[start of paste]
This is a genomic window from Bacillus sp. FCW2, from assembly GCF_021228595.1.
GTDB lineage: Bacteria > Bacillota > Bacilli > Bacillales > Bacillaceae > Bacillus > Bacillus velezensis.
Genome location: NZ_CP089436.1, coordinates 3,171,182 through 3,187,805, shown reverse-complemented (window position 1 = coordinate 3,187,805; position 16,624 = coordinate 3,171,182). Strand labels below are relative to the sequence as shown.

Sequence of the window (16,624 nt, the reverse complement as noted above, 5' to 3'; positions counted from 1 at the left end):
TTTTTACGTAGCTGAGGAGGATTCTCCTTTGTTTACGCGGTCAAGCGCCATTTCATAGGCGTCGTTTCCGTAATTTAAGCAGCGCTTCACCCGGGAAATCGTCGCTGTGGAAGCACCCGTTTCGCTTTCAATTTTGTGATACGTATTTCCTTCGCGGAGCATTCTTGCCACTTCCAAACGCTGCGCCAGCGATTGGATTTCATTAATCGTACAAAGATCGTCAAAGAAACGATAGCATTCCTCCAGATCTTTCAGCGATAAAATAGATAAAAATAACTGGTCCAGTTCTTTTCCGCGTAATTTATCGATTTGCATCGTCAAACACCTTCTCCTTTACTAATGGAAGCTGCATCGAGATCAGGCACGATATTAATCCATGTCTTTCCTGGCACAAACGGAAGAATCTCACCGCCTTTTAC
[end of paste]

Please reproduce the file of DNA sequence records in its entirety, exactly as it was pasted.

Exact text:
This is a genomic window from Bacillus sp. FCW2, from assembly GCF_021228595.1.
GTDB lineage: Bacteria > Bacillota > Bacilli > Bacillales > Bacillaceae > Bacillus > Bacillus velezensis.
Genome location: NZ_CP089436.1, coordinates 3,171,182 through 3,187,805, shown reverse-complemented (window position 1 = coordinate 3,187,805; position 16,624 = coordinate 3,171,182). Strand labels below are relative to the sequence as shown.

Sequence of the window (16,624 nt, the reverse complement as noted above, 5' to 3'; positions counted from 1 at the left end):
TTTTTACGTAGCTGAGGAGGATTCTCCTTTGTTTACGCGGTCAAGCGCCATTTCATAGGCGTCGTTTCCGTAATTTAAGCAGCGCTTCACCCGGGAAATCGTCGCTGTGGAAGCACCCGTTTCGCTTTCAATTTTGTGATACGTATTTCCTTCGCGGAGCATTCTTGCCACTTCCAAACGCTGCGCCAGCGATTGGATTTCATTAATCGTACAAAGATCGTCAAAGAAACGATAGCATTCCTCCAGATCTTTCAGCGATAAAATAGATAAAAATAACTGGTCCAGTTCTTTTCCGCGTAATTTATCGATTTGCATCGTCAAACACCTTCTCCTTTACTAATGGAAGCTGCATCGAGATCAGGCACGATATTAATCCATGTCTTTCCTGGCACAAACGGAAGAATCTCACCGCCTTTTAC